Luke does not mention the appearance of the angel to Joseph (Matthew 1:18-25). He tells us only that Joseph and Mary are betrothed—and traveling as a couple—and that Mary is pregnant. Matthew gives Joseph a more prominent role. In Luke, Joseph is nearly invisible.


6While they were there, the day had come for her to give birth. 7She gave birth to her firstborn (Greek: prototokon) son. She wrapped him in bands of cloth, and laid him in a feeding trough, because there was no room for them in the inn (Greek: katalumati).

“She gave birth to her firstborn (prototokon) son” (v. 7a). Luke provided so much detail in his first chapter about the annunciations to Elizabeth and Mary and the birth of John that we are surprised to find that he reports the birth of Jesus so sparingly.

Luke uses the word prototokon (firstborn) rather than monogene (only—as in John 3:16). This suggests the possibility of other children later.

Even today, the firstborn often has a special place in the parents’ hearts. In that culture, the firstborn is invested with special rights of inheritance and holds a prominent place in the household.

“She wrapped him in bands of cloth, and laid him in a feeding trough” (v. 7b). Luke mentions the manger three times (vv. 7, 12, 16), emphasizing its importance. It is the sign that confirms the angels’ pronouncement (v. 12). The bands of cloth are not the sign, because they are typical of newborn babies. The manger, a feeding trough, unusual as a baby’s crib, is a distinctive sign (Tannehill, 65). The manger contrasts starkly with the grand and glorious signs generally ascribed to the birth of an emperor.

“because there was no room for them in the inn” (Greek: katalumati) (v. 7c). The word “inn,” which suggests a place of public accommodation, is not an adequate translation of katalumati, which is the same word translated “guest room” in 22:11. The typical home is joined to a manger which is used for storage or to shelter animals. Above the manger would be a room that could be used for guests. Given his ancestral connections to Bethlehem, Joseph would expect to obtain lodging in such a room on his return to Bethlehem, but he arrives after accommodations are full. Therefore he and Mary spend the night in the manger area where the birth takes place (Ringe, 41-42).

Luke places Jesus in the midst of those whom he will serve—the poor—the marginal—the vulnerable. He begins life in a borrowed feed stall and, later in life, will warn a prospective disciple that he has no place to lay his head (9:58).

The owner of the house would act differently if he understood that the baby is destined for greatness. He would make room, even if it meant giving the Holy Family his own room—but he does not understand the significance of this baby. Spiritual opportunities come to us in this way. It is not easy to recognize Jesus in the face of a homeless person or a Third World baby or a prisoner, but that is where we often meet him. God provides us with daily opportunities to meet Christ face-to-face.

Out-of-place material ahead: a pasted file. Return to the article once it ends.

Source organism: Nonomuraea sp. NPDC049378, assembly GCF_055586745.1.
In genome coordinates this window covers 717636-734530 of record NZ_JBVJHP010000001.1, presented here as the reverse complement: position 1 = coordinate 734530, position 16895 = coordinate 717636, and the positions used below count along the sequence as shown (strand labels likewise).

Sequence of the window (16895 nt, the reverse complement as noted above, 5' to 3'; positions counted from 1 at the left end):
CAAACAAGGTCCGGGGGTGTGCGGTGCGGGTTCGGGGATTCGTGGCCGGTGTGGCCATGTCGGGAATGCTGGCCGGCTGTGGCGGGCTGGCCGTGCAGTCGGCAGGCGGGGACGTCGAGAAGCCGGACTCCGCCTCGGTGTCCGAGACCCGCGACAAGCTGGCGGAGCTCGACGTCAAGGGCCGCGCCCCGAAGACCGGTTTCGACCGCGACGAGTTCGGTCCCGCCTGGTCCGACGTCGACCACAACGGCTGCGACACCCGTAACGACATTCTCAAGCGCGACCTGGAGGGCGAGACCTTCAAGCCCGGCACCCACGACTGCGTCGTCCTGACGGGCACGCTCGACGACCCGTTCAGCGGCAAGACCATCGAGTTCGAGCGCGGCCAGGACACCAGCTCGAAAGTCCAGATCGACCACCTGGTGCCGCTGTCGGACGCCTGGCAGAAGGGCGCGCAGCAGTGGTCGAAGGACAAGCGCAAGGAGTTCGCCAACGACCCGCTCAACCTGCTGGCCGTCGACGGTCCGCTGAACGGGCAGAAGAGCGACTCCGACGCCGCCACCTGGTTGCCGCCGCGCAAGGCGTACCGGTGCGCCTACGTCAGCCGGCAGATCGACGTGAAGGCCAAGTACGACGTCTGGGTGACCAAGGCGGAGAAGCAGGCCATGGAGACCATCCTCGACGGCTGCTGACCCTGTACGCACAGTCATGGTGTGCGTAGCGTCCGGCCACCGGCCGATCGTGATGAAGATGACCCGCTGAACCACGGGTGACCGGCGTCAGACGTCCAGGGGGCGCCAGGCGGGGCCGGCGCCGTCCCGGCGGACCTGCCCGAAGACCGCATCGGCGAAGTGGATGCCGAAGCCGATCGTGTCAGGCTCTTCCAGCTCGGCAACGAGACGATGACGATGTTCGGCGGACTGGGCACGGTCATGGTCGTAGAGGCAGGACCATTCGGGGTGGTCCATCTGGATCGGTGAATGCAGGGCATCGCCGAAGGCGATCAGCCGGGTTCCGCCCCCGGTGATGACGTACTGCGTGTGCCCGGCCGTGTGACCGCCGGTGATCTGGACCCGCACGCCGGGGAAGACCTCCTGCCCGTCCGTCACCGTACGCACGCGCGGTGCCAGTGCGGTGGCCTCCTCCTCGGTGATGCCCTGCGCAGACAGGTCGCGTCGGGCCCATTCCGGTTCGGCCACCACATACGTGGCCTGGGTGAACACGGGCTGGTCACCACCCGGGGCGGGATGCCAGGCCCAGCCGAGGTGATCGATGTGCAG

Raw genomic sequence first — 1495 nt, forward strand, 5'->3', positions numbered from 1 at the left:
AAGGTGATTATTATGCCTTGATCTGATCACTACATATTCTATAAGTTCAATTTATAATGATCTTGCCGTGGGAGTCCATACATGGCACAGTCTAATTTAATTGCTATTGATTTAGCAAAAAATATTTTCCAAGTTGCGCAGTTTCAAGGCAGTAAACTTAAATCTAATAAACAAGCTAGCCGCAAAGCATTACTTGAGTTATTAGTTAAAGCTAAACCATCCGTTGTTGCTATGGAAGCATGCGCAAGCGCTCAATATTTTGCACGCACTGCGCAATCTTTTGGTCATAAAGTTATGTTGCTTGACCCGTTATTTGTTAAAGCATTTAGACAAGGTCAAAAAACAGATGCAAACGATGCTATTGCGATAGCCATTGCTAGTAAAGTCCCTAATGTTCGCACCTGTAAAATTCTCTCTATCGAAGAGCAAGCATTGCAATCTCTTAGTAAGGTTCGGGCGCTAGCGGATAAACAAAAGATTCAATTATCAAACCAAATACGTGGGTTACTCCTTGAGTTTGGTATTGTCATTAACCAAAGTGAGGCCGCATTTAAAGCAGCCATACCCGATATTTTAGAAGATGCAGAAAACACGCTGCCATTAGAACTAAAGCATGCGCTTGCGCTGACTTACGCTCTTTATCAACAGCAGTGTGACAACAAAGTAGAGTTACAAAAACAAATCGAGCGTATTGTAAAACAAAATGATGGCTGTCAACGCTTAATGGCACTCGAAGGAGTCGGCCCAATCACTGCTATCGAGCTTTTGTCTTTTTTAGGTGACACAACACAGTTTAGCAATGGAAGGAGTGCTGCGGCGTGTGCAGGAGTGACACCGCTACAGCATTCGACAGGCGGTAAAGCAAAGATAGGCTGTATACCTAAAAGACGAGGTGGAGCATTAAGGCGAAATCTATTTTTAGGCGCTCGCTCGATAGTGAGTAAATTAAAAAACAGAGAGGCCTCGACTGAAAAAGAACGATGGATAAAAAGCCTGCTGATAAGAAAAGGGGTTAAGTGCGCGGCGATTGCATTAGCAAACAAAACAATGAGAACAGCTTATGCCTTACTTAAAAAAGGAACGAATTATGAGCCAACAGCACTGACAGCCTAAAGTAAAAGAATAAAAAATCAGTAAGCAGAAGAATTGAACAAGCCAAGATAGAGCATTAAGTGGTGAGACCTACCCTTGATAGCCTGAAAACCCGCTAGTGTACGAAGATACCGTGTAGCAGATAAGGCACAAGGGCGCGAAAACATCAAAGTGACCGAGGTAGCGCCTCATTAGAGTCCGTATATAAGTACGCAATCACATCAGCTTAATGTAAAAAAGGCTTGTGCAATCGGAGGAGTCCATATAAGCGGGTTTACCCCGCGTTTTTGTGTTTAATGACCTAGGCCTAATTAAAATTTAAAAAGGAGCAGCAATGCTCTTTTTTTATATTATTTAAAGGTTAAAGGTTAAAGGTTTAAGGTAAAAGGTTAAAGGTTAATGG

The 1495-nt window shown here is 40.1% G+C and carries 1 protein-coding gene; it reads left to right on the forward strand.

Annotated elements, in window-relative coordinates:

8There were shepherds in the same country staying in the field, and keeping watch by night over their flock. 9Behold, an angel of the Lord stood by them, and the glory of the Lord shone around them, and they were terrified.

“There were shepherds in the same country staying in the field, and keeping watch by night over their flock” (v. 8). If there is one verse of scripture that speaks of Christmas, this is it. That God would choose shepherds to receive word of the Incarnation is as surprising as his choice of the Israelites—or the young lad, David—or Mary—or a baby—or a manger. There could be no greater distance than that between Augustus (v. 1) and the shepherds (v. 8). It is also quite a distance from Matthew’s Magi to Luke’s shepherds.

Shepherding is a lonely, dirty job, and does not attract people with better options. Shepherds find it difficult to observe religious obligations. Who will watch the sheep while they attend synagogue services? How can they be faithful in their ritual observance? In a society where such observances separate the good from the bad—the desirable from the undesirable—people do not want shepherds for neighbors or sons-in-law. Still, David, who was also born in Bethlehem, had been a shepherd, and he had become their greatest king. Well, one might say, The Exception Proves the Rule.

David was a shepherd before he was a king, but his humble status as a boy-shepherd was highlighted by his father’s failure to consider that David might be the chosen one (1 Samuel 16:1-11), and was surely one of the reasons that David was chosen. The scriptures speak of God as a shepherd (Psalm 23:1, 28:9; 80:1), but that metaphor does not bring to mind God’s power and glory but his loving heart and pastoral care.

Barclay notes that Temple authorities maintain flocks of sheep in the vicinity of Bethlehem because of its proximity to Jerusalem and the temple. He believes that these shepherds might be the ones who look after those special sheep designated for sacrifice in the Temple. If that is true, the “shepherds who looked after the Temple lambs were the first to see the Lamb of God who takes away the sin of the world” (Barclay, 17). On one hand, that is an attractive possibility. On the other hand, it diminishes the ordinariness of the shepherds that may be the reason that God chose them.